Good Thing I Like Fish

...and good thing I'm learning the guitar.

fish.

A boat docked in a tiny Mexican village. An American tourist complimented the Mexican fisherman on the quality of his fish and asked how long it took him to catch them.

"Not very long," answered the Mexican.

"But then, why didn't you stay out longer and catch more?" asked the American.

The Mexican explained that his small catch was sufficient to meet his needs and those of his family.

The American asked, "But what do you do with the rest of your time?"

"I sleep late, fish a little, play with my children, and take a siesta with my wife. In the evenings, I go into the village to see my friends, have a few drinks, play the guitar, and sing a few songs. I have a full life."

The American interrupted, "I have an MBA from Harvard and I can help you! You should start by fishing longer every day. You can then sell the extra fish you catch. With the extra revenue, you can buy a bigger boat."

"And after that?" asked the Mexican.

"With the extra money the larger boat will bring, you can buy a second one and a third one and so on until you have an entire fleet of trawlers. Instead of selling your fish to a middle man, you can then negotiate directly with the processing plants and maybe even open your own plant. You can then leave this little village and move to Mexico City, Los Angeles, or even New York City! From there you can direct your huge new enterprise."

"How long would that take?" asked the Mexican.

"Twenty, perhaps twenty-five years," replied the American.

"And after that?"

"Afterwards? Well my friend, that's when it gets really interesting," answered the American, laughing. "When your business gets really big, you can start buying and selling stocks and make millions!"

"Millions? Really? And after that?" asked the Mexican.

"After that you'll be able to retire, live in a tiny village near the coast, sleep late, play with your children, catch a few fish, take a siesta with your wife and spend your evenings drinking and enjoying your friends."

A brush with stardom

pic of pornstar Ron Jeremy

Despite spending way too much time in various airports around North America, I only recently saw my first celebrity enroute to Chicago from St. Louis. It was Ron Jeremy. Honestly, of all the porn stars I lie in bed at night dreaming about bumping into - why did it have to turn out to be Ron Jeremy?!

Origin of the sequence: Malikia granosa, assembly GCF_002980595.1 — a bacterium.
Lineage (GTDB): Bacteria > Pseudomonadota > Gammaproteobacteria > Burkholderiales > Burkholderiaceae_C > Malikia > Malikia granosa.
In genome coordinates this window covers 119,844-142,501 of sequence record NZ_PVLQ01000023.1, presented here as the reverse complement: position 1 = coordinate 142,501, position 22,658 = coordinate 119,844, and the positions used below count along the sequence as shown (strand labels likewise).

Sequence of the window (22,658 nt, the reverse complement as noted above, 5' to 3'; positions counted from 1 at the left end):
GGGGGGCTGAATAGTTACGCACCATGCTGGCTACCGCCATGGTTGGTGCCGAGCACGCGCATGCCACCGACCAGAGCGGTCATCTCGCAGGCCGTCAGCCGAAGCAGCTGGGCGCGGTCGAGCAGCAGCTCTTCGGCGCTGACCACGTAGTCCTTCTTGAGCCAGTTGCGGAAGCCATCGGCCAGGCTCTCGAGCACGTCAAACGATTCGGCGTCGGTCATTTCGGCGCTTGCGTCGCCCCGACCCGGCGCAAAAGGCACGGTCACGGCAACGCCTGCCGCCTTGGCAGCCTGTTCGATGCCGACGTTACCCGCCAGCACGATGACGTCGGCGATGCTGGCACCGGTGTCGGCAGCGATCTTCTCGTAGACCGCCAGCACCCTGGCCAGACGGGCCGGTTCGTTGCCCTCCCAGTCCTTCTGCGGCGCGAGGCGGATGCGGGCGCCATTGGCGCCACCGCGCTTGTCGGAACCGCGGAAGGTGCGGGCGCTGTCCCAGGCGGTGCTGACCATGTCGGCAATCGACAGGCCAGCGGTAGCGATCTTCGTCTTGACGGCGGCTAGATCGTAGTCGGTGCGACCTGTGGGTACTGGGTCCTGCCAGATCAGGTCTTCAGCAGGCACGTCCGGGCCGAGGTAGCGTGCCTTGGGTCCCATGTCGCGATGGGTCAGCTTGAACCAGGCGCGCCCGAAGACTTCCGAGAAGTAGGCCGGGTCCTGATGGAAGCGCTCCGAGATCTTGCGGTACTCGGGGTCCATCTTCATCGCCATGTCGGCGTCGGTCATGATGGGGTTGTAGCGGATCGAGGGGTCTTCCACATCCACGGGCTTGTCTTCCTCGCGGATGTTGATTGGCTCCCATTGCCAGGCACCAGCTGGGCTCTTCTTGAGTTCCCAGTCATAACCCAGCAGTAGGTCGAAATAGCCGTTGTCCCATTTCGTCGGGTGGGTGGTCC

Is this even remotely interesting?

the fascinating Epson TM-H6000III receipt printer I work in retail point-of-sale. Recently I troubleshot an issue with a receipt printer, and it required "refamiliarizing" myself with some concepts I haven't really kept on top of the past few years, and writing the short doc below:

A receipt printer must have some way to prevent the computer from sending data faster than the printing device can handle it. The Epson TM-H6000III employs 2 methods to prevent this from happening:
1. Either DTR/DSR (hardware) or XON/XOFF (software) flow control which involves sending special control characters from the computer to the printer and back to manage what gets printed and when. (Epson default is DTR/DSR. WinXP default is none.)
2. A print buffer into which the printer stores incoming data yet to be processed. (Epson default is 4kb)
In addition to the above, both the computer and the printer also manage their own baud rates, the speed at which the computer sends it's data and the speed at which the printer receives it. Baud rate can be loosely defined as the number of characters per second that a device can send to or receive from. (Epson default is 19200, WinXP default is 9600)